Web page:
Discerning Awareness

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Excerpt from the book ‘ Emotional Awareness’ A conversation between The Dalai Lama and Paul Ekman

Discerning Awareness

“Ekman : Let us consider an example that is relevant to the issue we have been discussing : a pediatric oncology nurse who works eight hours a day with young children who are dying of cancer and their grieving parents. Such nurses witness enormous suffering. Some children get helped, but many do not. It is said that if the nurse feels the suffering of all of the children and all the parents ( what I term emotional resonance ), that would produce burnout. The more general point is that you may not need to feel the suffering in order to be motivated to act compassionately to help try to relieve their suffering.

Dalai Lama (Translated) This is what Buddhists refer to as the discriminating or discerning awareness. While you are capable of appreciating others’ pain, it should be accompanied by discernment. You do your best to bring about the end of their suffering. If you are totally overwhelmed by others’ pain, then you can be paralyzed by it; nothing happens.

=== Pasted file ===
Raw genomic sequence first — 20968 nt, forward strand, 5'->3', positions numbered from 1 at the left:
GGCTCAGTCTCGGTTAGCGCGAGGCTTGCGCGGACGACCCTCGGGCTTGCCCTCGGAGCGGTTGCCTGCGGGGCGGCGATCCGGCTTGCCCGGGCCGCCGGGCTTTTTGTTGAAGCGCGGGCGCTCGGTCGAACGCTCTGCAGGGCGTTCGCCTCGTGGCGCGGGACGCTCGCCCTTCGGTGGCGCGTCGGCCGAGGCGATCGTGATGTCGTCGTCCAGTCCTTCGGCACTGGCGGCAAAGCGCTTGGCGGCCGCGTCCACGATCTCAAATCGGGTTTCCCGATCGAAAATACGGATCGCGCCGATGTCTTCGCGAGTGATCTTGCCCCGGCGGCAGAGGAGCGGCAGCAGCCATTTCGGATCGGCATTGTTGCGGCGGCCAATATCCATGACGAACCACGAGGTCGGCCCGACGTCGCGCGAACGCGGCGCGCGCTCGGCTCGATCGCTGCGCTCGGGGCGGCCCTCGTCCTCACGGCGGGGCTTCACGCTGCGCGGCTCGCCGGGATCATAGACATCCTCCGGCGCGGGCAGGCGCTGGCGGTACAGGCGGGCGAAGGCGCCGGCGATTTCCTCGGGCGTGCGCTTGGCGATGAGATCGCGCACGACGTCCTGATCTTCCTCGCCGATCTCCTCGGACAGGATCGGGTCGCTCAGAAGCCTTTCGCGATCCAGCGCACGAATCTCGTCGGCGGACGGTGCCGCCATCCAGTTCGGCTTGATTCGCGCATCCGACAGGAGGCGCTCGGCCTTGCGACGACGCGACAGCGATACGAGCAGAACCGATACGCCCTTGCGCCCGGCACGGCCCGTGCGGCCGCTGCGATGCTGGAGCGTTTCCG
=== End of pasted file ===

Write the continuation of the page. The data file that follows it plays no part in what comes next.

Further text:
There is a story told in the Buddhist meditation practice manual of a situation in which there was a famine in a region, and the whole family was starving. There was a real danger that everyone could die. But the family had a lump of meat. To be fair this should have been divided among everyone, and everybody should have their share. But the father upon deep thinking, decided that he should have the whole thing. That way he was able to get some energy, and then he left to go a long distance in search of food. And he was able to bring back food and everyone survived. If the father had become paralysed and everyone, thinking it is totally hopeless, had shared the meat, the family would not have survived

Ekman: I interpret the application of your idea to this nurse in that she may have a strong emotional resonance that motivated her to become a nurse, but that she must tone it down so that it does not interfere with helping her patients. Instead of sitting and crying with them, she does what she can do…” 

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